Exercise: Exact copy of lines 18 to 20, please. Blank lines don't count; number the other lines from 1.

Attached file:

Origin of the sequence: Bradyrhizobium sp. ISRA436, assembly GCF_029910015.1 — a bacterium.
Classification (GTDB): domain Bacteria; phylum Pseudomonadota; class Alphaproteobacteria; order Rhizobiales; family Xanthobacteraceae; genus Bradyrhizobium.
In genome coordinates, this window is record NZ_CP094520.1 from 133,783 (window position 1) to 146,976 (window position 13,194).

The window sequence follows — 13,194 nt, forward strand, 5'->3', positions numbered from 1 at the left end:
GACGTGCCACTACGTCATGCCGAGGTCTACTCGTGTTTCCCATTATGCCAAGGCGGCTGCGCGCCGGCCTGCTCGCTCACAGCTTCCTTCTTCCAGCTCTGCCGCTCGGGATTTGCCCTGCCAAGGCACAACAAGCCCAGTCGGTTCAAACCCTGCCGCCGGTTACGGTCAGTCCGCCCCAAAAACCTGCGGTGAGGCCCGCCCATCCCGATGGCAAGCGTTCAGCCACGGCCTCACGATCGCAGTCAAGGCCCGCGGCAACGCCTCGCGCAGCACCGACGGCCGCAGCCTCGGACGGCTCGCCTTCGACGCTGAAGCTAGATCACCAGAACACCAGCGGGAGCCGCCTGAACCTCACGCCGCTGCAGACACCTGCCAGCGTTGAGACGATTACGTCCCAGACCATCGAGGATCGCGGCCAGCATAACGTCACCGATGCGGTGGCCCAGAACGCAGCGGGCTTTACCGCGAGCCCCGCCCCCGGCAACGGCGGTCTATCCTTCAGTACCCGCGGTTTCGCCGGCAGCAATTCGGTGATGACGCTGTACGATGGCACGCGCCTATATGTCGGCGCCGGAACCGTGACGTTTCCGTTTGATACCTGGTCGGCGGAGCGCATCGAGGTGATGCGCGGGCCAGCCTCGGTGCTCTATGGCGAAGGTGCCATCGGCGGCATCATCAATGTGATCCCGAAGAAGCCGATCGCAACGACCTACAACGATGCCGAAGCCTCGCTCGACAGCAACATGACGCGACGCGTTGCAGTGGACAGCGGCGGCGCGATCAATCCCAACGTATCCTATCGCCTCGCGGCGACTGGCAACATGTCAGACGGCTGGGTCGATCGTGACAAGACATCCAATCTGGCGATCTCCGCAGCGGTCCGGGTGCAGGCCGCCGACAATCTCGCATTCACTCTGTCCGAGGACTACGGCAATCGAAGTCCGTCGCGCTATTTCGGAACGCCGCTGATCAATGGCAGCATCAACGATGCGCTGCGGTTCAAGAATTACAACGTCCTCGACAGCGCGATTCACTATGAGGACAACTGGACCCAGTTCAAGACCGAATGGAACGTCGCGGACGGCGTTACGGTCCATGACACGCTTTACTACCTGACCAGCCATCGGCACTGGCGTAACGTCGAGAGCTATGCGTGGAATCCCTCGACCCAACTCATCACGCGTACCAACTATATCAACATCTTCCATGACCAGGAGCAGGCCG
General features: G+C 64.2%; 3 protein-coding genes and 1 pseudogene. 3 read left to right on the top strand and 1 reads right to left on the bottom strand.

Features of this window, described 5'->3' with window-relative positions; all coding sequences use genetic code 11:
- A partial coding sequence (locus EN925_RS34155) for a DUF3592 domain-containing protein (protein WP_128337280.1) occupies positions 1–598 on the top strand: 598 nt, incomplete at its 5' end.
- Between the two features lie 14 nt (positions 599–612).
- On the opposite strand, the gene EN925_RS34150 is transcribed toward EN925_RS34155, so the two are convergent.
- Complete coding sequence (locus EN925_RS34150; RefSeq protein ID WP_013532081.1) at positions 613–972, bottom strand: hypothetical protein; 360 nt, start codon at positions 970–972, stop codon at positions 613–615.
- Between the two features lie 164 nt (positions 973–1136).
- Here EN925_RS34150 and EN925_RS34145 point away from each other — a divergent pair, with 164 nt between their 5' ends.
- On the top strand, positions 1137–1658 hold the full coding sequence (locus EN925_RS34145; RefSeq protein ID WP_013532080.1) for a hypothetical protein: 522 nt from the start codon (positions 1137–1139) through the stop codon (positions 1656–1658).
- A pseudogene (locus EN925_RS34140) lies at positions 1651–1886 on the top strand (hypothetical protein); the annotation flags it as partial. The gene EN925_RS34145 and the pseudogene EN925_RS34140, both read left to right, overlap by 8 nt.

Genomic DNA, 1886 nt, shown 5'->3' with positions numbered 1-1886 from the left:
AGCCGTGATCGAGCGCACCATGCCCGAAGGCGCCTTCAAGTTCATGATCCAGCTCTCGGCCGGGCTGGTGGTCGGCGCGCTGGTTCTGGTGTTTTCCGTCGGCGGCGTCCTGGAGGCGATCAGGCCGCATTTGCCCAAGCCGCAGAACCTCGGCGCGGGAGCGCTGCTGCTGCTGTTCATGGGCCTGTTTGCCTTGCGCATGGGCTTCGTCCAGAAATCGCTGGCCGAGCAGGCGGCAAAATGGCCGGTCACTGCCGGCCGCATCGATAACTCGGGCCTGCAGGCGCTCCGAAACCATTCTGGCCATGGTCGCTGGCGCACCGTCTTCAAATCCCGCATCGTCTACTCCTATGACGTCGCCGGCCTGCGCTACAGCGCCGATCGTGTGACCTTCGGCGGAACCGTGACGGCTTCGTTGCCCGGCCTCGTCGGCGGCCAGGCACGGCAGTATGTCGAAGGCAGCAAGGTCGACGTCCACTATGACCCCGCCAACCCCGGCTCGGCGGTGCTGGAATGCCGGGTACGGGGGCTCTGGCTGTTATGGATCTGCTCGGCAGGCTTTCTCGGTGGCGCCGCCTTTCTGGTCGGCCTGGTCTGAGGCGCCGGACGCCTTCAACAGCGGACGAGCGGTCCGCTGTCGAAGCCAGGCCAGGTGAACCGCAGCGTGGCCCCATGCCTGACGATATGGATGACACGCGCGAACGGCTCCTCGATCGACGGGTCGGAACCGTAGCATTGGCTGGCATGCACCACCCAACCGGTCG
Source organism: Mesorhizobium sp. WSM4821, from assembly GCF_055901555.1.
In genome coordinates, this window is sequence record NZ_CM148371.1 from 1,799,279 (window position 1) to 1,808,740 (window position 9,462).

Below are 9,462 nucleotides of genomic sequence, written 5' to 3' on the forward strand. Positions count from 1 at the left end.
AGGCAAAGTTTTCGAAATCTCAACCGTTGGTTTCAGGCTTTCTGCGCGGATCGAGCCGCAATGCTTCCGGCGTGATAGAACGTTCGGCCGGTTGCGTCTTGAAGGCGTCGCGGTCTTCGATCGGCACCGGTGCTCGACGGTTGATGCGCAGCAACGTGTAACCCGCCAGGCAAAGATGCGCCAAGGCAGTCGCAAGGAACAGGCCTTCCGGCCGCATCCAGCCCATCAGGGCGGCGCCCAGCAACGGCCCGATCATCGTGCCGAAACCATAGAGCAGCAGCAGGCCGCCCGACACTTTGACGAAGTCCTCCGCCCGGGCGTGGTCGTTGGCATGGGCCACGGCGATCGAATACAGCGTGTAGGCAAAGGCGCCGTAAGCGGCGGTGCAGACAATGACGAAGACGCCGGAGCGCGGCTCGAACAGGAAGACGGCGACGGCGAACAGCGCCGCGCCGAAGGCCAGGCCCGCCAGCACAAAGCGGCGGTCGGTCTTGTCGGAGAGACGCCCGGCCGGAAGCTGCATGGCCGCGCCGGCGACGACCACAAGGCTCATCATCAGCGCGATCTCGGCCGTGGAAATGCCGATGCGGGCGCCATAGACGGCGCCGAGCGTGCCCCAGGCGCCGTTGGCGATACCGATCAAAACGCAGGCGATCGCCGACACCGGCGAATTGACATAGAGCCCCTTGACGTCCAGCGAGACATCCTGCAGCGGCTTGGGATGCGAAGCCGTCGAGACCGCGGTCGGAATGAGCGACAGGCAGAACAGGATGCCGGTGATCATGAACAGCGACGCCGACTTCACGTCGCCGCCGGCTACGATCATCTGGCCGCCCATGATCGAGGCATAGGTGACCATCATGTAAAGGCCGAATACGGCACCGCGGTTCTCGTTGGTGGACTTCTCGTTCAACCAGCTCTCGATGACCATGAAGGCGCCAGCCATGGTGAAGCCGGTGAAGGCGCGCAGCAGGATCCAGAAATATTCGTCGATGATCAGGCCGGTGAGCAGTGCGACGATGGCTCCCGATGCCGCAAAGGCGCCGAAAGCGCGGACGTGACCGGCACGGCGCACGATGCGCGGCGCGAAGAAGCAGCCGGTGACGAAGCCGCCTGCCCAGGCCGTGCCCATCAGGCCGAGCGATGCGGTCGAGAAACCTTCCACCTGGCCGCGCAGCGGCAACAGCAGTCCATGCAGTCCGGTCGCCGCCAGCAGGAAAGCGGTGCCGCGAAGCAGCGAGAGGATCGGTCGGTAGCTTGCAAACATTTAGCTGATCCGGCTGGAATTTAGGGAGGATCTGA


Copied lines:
Source organism: Mesorhizobium sp. WSM4821, from assembly GCF_055901555.1.
In genome coordinates, this window is sequence record NZ_CM148371.1 from 1,799,279 (window position 1) to 1,808,740 (window position 9,462).

Below are 9,462 nucleotides of genomic sequence, written 5' to 3' on the forward strand. Positions count from 1 at the left end.